Journal of Cancer Therapy
Vol. 3  No. 4 (2012) , Article ID: 21588 , 8 pages DOI:10.4236/jct.2012.34034

Antitumor Effect of Cationic INKKI Peptide from Bovine β-Casein on Melanoma B16F10*

Ricardo Alexandre Azevedo, Adilson Kleber Ferreira, Aline Vivian Vatti Auada, Kerly Fernanda Mesquita Pasqualoto, Rafael Marques-Porto, Durvanei Augusto Maria, Ivo Lebrun#

Butantan Institute, Biochemistry and Biophysical Laboratory, Sao Paulo, Brazil.

Email: *

Received May 30th, 2012; revised June 30th, 2012; accepted July 11th, 2012

Keywords: β-Casein Peptide; Apoptosis; Metastasis; Tumor Growth; Melanoma


Cationic peptide with the sequence INKKI 41-45 was isolated from bovine β-casein after tryptic hydrolysis and synthetized. The aim of this work was to evaluate the antiproliferative activity in vitro and antitumor effect in animal model. The in vitro cytotoxicity was evaluated on B16F10 melanoma cells by MTT assay. Detection of apoptosis was measured using the annexin V/PI double staining and cell cycle analysis performed flow cytometry. Caspase-3 activity was analyzed with substrate specific fluorogenic DEVD-MCA. In vivo, antitumor activity was evaluated in B16F10 melanoma tumor-bearing C57BL/6J mice. The animals were treated with 55 mg/kg INKKI administered into peritumoral region, while control group received saline solution. The following antitumor parameters were examined: tumor volume, number of metastases, tumor delayed time, tumor doubling time. Histological analyses were performed with H & E staining. The results showed that INKKI induced dose-response cytotoxicity selective for B16F10 melanoma cells (IC50 1.7 µM) and did not present cytotoxic effects for FN1 fibroblast cells. INKKI-induced apoptosis detected trough of annexin V/PI assay and it was accompanied with an increase of sub-G1 apoptotic fractions and significant increase of caspase-3 cleavage. The tumor-bearing mice treated with INKKI showed a significant reduction in tumor volume of 72.62% and decreased of metastasis number loci. In addition, INKKI caused a significant delay in tumor growth and prolonged the tumor doubling time. Histological analysis revealed an increased of necrosis areas and reduction of tumor cells in tumor treated with INKKI, it was a many hallmark of its antitumor effects observed from in vivo experiments. In conclusion, we show that INKKI is a peptide that could be considered a new putative candidate development to anticancer therapy drug.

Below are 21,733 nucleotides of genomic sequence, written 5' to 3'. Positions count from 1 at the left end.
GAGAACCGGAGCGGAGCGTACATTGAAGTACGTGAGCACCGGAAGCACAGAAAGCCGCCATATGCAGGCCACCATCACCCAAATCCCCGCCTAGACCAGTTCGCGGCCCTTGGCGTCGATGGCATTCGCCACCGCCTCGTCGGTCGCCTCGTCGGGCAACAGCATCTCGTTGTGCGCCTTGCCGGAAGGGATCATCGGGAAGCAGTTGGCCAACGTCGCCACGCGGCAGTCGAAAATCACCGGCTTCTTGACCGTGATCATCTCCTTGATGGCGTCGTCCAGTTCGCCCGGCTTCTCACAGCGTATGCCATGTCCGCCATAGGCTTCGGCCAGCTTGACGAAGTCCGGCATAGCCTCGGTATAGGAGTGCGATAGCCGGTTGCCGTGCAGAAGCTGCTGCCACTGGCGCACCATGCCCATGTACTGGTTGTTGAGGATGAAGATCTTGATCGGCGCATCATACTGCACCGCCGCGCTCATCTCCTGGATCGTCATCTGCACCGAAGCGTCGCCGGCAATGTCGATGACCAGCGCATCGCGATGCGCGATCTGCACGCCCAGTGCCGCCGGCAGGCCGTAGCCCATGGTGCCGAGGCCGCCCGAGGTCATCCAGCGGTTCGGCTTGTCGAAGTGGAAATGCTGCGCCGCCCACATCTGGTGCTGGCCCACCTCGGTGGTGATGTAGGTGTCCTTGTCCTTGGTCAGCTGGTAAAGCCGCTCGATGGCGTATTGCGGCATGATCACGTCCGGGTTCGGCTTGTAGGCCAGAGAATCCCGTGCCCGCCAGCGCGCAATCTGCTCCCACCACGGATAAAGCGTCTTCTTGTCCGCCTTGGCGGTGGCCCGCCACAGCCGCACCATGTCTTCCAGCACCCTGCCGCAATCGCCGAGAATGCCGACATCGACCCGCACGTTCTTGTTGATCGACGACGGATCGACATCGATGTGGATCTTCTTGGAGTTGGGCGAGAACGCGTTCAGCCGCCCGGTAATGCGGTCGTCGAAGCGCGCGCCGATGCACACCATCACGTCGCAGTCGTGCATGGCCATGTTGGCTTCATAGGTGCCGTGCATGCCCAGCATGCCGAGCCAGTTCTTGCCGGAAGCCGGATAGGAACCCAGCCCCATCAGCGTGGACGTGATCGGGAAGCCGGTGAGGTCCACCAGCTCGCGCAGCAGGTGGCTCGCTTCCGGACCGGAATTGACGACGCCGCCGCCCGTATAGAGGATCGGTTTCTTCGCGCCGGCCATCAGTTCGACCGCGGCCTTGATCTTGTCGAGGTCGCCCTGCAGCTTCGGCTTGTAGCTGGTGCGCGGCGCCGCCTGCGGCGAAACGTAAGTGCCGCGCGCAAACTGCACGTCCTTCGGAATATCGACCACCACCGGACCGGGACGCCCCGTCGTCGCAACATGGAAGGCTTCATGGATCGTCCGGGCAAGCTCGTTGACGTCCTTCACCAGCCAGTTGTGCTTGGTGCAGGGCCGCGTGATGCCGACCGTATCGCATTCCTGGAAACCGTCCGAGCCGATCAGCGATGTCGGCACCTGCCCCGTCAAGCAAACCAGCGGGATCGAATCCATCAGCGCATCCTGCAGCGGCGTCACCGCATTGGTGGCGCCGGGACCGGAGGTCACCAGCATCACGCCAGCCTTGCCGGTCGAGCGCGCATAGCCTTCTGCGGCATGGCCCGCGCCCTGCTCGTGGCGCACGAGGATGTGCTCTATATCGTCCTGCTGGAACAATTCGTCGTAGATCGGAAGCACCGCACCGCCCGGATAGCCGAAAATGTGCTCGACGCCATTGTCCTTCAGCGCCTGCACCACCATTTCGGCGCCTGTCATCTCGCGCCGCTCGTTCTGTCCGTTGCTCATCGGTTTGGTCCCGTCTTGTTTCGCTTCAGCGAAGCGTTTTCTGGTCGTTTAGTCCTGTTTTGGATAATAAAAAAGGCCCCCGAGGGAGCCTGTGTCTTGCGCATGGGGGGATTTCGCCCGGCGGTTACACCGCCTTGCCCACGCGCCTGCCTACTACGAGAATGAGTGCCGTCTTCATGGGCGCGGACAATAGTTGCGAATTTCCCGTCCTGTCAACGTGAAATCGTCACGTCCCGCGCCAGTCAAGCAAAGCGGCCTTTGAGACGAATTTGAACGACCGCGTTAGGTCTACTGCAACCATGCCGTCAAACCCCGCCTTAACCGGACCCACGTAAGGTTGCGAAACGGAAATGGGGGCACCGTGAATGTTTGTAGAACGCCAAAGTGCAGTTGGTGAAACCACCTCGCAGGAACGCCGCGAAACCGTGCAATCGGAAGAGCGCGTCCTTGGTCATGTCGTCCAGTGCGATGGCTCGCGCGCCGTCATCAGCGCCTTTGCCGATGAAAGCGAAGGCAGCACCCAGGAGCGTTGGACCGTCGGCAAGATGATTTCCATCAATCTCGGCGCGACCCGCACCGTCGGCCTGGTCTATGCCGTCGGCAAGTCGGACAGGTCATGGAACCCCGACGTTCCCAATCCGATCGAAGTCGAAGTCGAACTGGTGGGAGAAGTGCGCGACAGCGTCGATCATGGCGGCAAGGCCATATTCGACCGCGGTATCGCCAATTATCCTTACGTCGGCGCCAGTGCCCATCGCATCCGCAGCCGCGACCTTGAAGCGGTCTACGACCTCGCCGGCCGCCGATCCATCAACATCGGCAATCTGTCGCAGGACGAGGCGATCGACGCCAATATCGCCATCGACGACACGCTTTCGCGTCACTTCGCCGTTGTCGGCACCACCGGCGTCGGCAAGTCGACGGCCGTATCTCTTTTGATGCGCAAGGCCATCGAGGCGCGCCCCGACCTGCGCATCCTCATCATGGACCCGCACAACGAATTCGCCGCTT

1. Introduction

Cancer is a leading cause of mortality worldwide, representing about one-eighth of all deaths. Its incidence is strongly affected by demographic aspects such as aging of the population, feeding habits, etc., and, especially, ambient factors such as UV incidence. Furthermore, cancer has also emerged as a major public health problem in developing countries. The World Health Organization estimated that the number of new cases of cancer will continue rising and by 2030 death rates will reach 11 million deaths per year [1,2]. Melanoma is a low incidence cancer and, although representing only 4% of all dermatologic cancers, it is very aggressive with a bad prognosis in the metastatic stage and is responsible for 80% of total skin cancer deaths [2]. The discovery of new anticancer agents can provide better alternatives to existing treatments against tumors. Although much progress has been described in the development of cancer therapies in recent decades, problems continue to arise particularly with respect to chemotherapy due to tumor resistance and low specificity, requiring the search and development new more specific drugs [3,4].

Cationic peptides have been studied recently as potential anticancer agents or templates. They have the ability to selectively permeabilize biological membranes of tumor cells, probably due to an interaction with the negatively charged tumor cell surface [5]. The peptides called β-casochemotide-1 have been reported as having high antitumor activity. One of these peptides obtained from β- bovine casein, showed a potent chemotactic activity in macrophages and monocytes [6]. The inhibition of tumor growth by milk proteins and the peptides resulting from their hydrolysis is associated with the stimulation of the immune system, such as T lymphocyte proliferation, increase in natural killer cell (NK) activities, and expansion of the population of cytotoxic T lymphocytes [7].